In six NCAA Division II playoff appearances at Grand Valley State, Kelly’s teams combined for an 11-4 (.733) postseason record – including four straight victories in winning both the ’02 and ’03 NCAA titles. His ’01 Grand Valley State team fell 17-14 to North Dakota in the Division II national title game.

Kelly’s ’09 team at Cincinnati finished third in the final BCS standings and fourth in both the final regular-season Associated Press and USA Today/ESPN polls. His ’08 team ended up 11-3 and 17th in both polls – and his ‘07 Bearcat squad finished 10-3 and 17th (AP) and 20th (USA Today/ESPN) in the final polls.

His 2009 Cincinnati team won all 12 of its regular-season games, led the nation in passing efficiency (166.19), ranked second in kickoff returns (29.2 each) and sixth in total offense (464.25 yards per game), passing yardage (320.33) and scoring (39.83 points). Meanwhile, Kelly’s Bearcat defense rated third nationally in tackles for losses (8.42 per game) and eighth in sacks (2.92). Among the standouts he coached on the ’09 Bearcat roster are first-team All-America receiver Mardy Gilyard (he ranks second nationally in all-purpose yards at 203.5 per game) and quarterback Tony Pike (ninth in passing efficiency at 155.36). Eleven Cincinnati players merited all-BIG EAST honors for ’09 (five first-team selections), including Gilyard, the league’s Special Teams Player of the Year for the second straight season.

In three years at the helm of the program, Kelly put together a 34-6 record and led the Bearcats to their first two BIG EAST Conference championships in 2008 and ‘09.

 Cincinnati achieved a then-school-record 11 victories in 2008, followed that up with a dozen wins in ’09, and had back-to-back-to-back 10-win seasons for the first time in school history. Kelly’s Bearcats in ’08 won the school's first outright conference championship since 1964, and earned the school's first berth in a BCS game, playing against Virginia Tech in the 75th FedEx Orange Bowl. 

In ’08 Cincinnati achieved its then-highest ranking to close the regular season – 12th in the AP and USA Today/ESPN polls and the BCS standings entering the Orange Bowl. The Bearcats held down a postseason ranking of 17th in both polls, tying the top postseason ranking in school history and marking the first time Cincinnati was ranked in the end-of-season polls in school history.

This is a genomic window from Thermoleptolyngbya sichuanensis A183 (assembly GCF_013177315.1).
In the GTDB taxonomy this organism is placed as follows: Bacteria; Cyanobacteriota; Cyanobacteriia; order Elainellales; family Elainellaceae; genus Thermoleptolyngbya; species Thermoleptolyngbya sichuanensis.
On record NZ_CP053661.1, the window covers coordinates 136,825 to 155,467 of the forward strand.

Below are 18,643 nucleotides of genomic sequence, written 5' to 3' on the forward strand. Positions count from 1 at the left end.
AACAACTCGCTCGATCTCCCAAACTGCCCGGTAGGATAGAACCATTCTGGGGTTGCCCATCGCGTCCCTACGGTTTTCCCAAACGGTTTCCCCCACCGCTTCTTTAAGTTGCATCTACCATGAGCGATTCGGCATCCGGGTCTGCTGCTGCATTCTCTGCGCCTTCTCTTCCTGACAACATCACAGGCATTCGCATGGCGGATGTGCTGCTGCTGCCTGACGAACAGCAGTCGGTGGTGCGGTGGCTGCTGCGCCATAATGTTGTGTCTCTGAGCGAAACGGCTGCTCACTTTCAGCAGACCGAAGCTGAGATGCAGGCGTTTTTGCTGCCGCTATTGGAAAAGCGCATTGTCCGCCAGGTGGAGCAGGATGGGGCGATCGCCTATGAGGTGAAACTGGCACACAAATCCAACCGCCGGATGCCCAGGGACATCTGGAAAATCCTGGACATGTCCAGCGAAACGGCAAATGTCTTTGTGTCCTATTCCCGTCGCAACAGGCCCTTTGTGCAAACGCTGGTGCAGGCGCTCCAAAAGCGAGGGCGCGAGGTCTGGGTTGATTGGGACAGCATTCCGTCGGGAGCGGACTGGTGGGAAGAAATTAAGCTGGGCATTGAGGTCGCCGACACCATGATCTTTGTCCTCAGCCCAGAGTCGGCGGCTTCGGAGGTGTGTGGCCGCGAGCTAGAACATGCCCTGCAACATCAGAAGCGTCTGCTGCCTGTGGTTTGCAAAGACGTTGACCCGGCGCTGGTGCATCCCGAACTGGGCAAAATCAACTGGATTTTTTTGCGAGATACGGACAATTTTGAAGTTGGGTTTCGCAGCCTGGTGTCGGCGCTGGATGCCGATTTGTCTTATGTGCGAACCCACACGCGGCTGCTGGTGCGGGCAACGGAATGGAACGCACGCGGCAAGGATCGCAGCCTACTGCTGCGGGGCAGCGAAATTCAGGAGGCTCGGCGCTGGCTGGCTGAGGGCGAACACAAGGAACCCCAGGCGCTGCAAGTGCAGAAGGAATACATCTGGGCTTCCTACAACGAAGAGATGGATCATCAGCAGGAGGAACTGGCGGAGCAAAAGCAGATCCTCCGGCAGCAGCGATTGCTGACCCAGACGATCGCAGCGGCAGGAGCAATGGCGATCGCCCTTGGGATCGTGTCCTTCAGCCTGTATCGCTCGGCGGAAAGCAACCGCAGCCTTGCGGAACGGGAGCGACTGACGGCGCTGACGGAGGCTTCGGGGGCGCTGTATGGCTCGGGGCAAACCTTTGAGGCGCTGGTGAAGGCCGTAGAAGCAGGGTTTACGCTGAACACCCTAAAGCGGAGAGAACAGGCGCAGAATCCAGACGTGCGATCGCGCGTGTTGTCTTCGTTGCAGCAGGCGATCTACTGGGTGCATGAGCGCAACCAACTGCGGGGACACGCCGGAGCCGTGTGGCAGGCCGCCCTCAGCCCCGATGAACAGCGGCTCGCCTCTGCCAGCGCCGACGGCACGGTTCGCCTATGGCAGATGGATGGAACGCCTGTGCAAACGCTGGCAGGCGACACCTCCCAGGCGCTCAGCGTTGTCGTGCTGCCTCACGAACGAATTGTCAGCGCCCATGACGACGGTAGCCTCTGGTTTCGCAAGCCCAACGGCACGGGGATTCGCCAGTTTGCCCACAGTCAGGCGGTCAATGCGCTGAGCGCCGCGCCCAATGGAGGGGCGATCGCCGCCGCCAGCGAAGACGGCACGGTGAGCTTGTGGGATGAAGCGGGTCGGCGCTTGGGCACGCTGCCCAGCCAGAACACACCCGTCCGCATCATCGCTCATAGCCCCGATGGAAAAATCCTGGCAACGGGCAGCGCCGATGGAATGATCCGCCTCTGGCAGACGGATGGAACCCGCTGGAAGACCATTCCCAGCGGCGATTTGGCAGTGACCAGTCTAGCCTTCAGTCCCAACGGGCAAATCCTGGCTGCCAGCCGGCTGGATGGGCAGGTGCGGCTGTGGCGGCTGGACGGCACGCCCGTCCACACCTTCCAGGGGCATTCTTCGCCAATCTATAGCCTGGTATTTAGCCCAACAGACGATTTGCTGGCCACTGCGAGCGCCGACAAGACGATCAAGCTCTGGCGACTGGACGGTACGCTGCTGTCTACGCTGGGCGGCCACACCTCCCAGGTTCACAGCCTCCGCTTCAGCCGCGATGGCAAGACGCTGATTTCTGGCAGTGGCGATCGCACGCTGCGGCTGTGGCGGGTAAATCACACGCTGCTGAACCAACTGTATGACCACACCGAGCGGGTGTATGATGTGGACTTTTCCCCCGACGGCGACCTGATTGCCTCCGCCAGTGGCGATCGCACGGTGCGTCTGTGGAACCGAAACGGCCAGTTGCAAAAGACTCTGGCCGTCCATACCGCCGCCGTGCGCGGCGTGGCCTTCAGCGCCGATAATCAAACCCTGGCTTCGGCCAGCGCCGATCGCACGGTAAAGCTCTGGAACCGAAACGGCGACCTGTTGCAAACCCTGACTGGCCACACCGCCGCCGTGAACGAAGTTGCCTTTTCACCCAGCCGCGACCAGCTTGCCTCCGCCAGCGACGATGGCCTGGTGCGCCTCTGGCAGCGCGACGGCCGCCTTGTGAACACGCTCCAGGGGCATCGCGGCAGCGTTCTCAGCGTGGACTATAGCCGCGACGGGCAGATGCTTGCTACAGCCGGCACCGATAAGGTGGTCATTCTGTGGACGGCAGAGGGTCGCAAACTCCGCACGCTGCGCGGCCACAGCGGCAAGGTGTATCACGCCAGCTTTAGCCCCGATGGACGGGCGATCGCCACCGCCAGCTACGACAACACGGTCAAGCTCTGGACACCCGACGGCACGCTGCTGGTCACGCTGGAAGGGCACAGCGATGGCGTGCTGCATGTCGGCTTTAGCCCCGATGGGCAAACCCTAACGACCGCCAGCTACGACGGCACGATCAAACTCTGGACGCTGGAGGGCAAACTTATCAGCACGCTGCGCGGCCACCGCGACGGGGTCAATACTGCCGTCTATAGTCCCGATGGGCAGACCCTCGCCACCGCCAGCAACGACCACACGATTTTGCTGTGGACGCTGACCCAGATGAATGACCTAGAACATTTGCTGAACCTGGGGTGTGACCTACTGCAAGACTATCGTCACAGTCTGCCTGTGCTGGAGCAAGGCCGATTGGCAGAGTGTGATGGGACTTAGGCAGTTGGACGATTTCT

Following the close of the ’08 regular season, Kelly was named the BIG EAST Coach of the Year for the second straight season. He also was named the American Football Monthly Schutt Sports FBS Coach of the Year, earned AFCA Region 1 Coach of the Year honors and was named BIG EAST Coach of the Year by Sporting News.

Cincinnati placed 10 players on the 2008 all-BIG EAST teams (including first-team selection Connor Barwin) – with kick returner Gilyard named the BIG EAST Special Teams Player of the Year and punter Kevin Huber earning the first AFCA All-America nod in program history. Huber became the first two-time AP first-team All-America selection in Bearcat football history.

The Bearcats' 27-24 bowl victory over Western Michigan in 2006 came just 34 days after his hiring.

 Then, in his first full season at the helm in ‘07, Kelly put the Bearcats on the national radar by jumping out to a 6-0 start and earning the Bearcats their first appearance in the polls in more than 30 years. By winning 10 games for the first time since 1951, the Bearcats earned their 10th bowl appearance in program history and sixth bowl appearance in eight years. Cincinnati finished 17th in the AP poll, earning its first appearance in a final poll.

Along the way to the 2007 Bowl victory, the Bearcats’ third straight bowl win, Kelly earned BIG EAST Coach of the Year honors. Cincinnati listed seven individuals on the all-BIG EAST teams, including BIG EAST Special Teams Player of the Year and consensus All-America punter Huber. The national leader in punting, Huber was one of three Bearcats to be named to an All-America team.